According to an NBC news articles, over 15,000 lives in the U.S. have been saved because of airbags. The airbag and its trusty companion, the seat belt, together have been the two most important safety enhances in the history of the automobile.  Let’s take a look at the science behind the airbag.

The airbag is activated in a crash.  A sensor is calibrated to judge when the car is in a rapid deceleration, or a in a crash.  It then releases a spark which ignites sodium azide, which releases nitrogen gas, inflating the bag.  This I happens in a fraction of a second.  The reaction is a demonstration of Charles’s law, which states that an increase in temperature will cause an increase in volume.

The airbag allows the driver a cushion when flung forward in a crash.  Instead of bumping into the wheel, the airbag helps lessen the impact of the collision.  However, airbags are not without risks.  If the airbag is too powerful, its inflation can injure or kill children and small adults.  That is why children should not be allowed in the front seat until they pass a certain weight and height.  In California, for example, children must be past seven years and 57 inches.

Check out this site for a video of the future of automobile technology.



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  • Airbags (

Last 3 Questions Of the Year!!!!! (12-13-13)

Since this the last 3 question of the year I’ll discuss what I learned over the course of the year

    • What tasks have you completed recently? 
    • What have you learned recently?
    • What are you planning on doing next?
  1. So, recently I have survived Ms. Gardner’s class again.  I don’t know if that was a task, but my grade didn’t drop too low during the class.  Comparing myself now to freshman year, there are a lot of differences.  Freshman year, I was extremely dedicated and took the class very seriously.  The blogs and online homework were intimidating, but I powered through them.  This year, I’ll admit I was a little surprised by the difficulty.  Had I really gotten that soft and lazy since freshman year?  The second time around, I was better prepared for the class, but the rest of my coursework was more challenging and demanding.  So I’ll admit that I put less time and effort into this year than freshman year.  This class was interesting, every time I thought I had it under control, I became complacent and focused on other classes.  That is probably the reason I have a borderline A-.  One thing that’s going to bite me in the back is settling for less.  I have become so used to putting in minimal effort and scraping by with an A I have continued to lower the bar for myself.  The beginning of freshman year I had a high A.  I don’t think the course work has become more rigorous, I’ve just figured out how to pass a class with minimal effort.  If I want to succeed in life, I need to up the ante.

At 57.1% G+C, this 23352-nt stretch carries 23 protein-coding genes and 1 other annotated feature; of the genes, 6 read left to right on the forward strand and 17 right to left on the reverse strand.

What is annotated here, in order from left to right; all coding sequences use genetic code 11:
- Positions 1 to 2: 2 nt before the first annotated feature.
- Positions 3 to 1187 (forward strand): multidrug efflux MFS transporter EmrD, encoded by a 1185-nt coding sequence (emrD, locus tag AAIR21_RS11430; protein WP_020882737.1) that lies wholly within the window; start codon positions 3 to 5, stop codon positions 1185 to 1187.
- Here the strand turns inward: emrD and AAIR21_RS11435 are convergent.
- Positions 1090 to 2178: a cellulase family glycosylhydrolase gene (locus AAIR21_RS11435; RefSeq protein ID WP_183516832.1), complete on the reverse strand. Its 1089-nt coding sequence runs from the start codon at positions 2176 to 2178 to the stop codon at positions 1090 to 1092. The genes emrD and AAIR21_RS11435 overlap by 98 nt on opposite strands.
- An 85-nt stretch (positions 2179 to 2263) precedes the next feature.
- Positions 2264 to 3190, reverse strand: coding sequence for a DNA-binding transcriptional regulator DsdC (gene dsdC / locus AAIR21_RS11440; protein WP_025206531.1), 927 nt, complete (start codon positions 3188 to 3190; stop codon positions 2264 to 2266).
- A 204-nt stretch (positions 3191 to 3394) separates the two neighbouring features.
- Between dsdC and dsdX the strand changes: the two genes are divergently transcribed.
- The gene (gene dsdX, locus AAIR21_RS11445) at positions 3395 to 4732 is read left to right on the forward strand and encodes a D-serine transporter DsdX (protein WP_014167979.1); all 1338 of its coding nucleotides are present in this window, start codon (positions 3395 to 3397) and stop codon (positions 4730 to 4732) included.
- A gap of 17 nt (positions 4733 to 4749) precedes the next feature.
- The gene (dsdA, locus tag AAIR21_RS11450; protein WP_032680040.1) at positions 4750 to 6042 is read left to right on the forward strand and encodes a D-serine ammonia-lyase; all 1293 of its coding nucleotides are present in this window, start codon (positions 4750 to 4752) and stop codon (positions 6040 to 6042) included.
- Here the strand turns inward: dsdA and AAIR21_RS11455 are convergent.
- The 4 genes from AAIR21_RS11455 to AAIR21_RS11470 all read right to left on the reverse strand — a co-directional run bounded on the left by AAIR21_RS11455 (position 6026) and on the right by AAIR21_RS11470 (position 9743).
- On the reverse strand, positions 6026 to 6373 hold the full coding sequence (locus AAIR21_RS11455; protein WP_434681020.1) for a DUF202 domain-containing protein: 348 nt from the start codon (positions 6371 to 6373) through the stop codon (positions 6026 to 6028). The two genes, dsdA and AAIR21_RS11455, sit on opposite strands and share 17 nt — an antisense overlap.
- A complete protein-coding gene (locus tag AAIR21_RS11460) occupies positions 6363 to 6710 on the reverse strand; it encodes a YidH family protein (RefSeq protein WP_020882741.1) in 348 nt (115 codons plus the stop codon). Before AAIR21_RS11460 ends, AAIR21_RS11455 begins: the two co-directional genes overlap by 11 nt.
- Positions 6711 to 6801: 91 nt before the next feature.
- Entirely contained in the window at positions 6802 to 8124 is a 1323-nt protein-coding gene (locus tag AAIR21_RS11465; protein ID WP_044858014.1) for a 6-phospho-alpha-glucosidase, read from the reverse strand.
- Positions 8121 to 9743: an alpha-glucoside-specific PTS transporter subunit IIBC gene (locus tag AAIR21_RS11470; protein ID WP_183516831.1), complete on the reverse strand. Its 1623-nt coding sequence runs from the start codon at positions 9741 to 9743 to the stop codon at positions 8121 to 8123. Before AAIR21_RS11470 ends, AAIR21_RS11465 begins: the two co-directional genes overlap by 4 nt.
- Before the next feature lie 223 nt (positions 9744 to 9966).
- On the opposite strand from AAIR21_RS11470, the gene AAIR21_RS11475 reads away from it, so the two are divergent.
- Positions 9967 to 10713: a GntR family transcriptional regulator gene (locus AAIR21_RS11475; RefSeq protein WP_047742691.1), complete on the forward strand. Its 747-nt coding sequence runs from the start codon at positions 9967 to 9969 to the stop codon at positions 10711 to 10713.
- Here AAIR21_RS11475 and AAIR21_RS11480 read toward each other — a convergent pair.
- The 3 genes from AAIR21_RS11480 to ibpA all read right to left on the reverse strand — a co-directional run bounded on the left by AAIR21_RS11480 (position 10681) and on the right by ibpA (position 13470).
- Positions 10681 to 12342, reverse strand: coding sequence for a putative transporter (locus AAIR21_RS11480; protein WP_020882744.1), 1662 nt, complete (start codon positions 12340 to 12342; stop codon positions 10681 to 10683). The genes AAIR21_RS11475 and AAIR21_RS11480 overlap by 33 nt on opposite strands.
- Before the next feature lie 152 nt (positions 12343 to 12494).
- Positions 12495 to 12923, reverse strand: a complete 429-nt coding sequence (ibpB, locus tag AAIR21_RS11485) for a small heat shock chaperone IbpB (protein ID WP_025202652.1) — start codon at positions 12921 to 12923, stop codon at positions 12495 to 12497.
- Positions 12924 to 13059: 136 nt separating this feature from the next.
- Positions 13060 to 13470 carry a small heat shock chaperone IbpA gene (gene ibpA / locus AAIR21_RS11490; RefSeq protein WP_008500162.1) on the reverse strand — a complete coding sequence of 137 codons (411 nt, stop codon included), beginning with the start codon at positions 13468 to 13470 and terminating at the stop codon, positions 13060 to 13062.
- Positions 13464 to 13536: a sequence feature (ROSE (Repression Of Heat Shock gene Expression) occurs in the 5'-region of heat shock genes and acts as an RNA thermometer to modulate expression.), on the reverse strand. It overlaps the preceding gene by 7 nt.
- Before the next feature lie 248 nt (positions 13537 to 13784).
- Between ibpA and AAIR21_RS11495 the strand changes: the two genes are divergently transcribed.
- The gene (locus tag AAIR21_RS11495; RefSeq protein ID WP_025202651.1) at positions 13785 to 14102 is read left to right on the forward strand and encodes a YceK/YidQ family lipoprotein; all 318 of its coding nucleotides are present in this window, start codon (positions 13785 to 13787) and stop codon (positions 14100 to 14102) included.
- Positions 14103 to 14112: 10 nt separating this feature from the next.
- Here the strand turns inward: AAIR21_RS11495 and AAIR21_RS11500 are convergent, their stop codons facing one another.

2. So chemistry was the beginning of an awakening for me.  I’m starting to realize just how vast the human body of knowledge is.  How in the world do people discover this stuff?  The atom wasn’t discovered overnight.  There has always seemed (to me) to be a disconnect between I am capable of and the technological world around us.  How in world did we make flashing screens? Sure you can be like “um you program it”, but that’s like telling me it fell out of the sky. the laptop I’m typing right now would have been considered witchcraft 400 years ago, supernatural 200 years ago, and not of planet Earth 20 years ago.  TWENTY YEARS.  That’s like, almost when I was born! (I feel old..)  In twenty years this laptop will be ancient, kinda depressing.  Now, I realize that in order to contribute to the scientific body of knowledge, you have to know your field of study like the back of your hand. 
  3. Next I plan on studying calculus homework.  I have a lot of catching up to do.  Those integrals won’t derive themselves.   Actually they kinda do…
By aandre15


Despite their seemingly random effects, explosions are actually predicable chemical reactions.  The website used as the primary source for this blog, emphasizes the importance of planning and data to achieve a desired result.

Thermodynamics is the key to an explosion.  It is crucial to know exactly how much energy is released.  Explosions are exothermic reactions, a endothermic reaction (requiring energy) would serve little purpose.  In mining, a too powerful explosion can threaten the safety of humans in the area.  A weak explosion would fail to expose the desired substances.  Blasting professional must have an estimate of a substance’s heat capacity.  The same explosion won’t yield the same result if the blasted substances are different.  Enthalpy is a useful statistic to know, because if too much energy is released, it can cause the following explosions to be triggered in a unwanted, perhaps dangerous way.  However, it seems that what really mattered to the blasting professionals was the energy released as a vibration.  Although vibrations haven’t yet been discussed in class, the vibration energy is still linked to thermodynamics and the total enthalpy of the system.

Did you know Mount Rushmore was crafted using explosives? See this link.


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3 Questions 12-6-13

1. Recently I have drafted part of my essay for English.  It is over the novel Great Expectations by Charles Dickens.  It has been an interesting read, and the protagonist, Pip, is a likeable character.  He is poor, and his ambitions for a better life is something we all strive for.

2.  Recently I have learned about the enthalpy of fusion when matter changes state.  It’s interesting how much energy is used to change an objects state of matter.

3. Next I plan on starting blog 10. I plan for it to have plenty of multimedia and I will promptly respond to comments on the blog.


By aandre15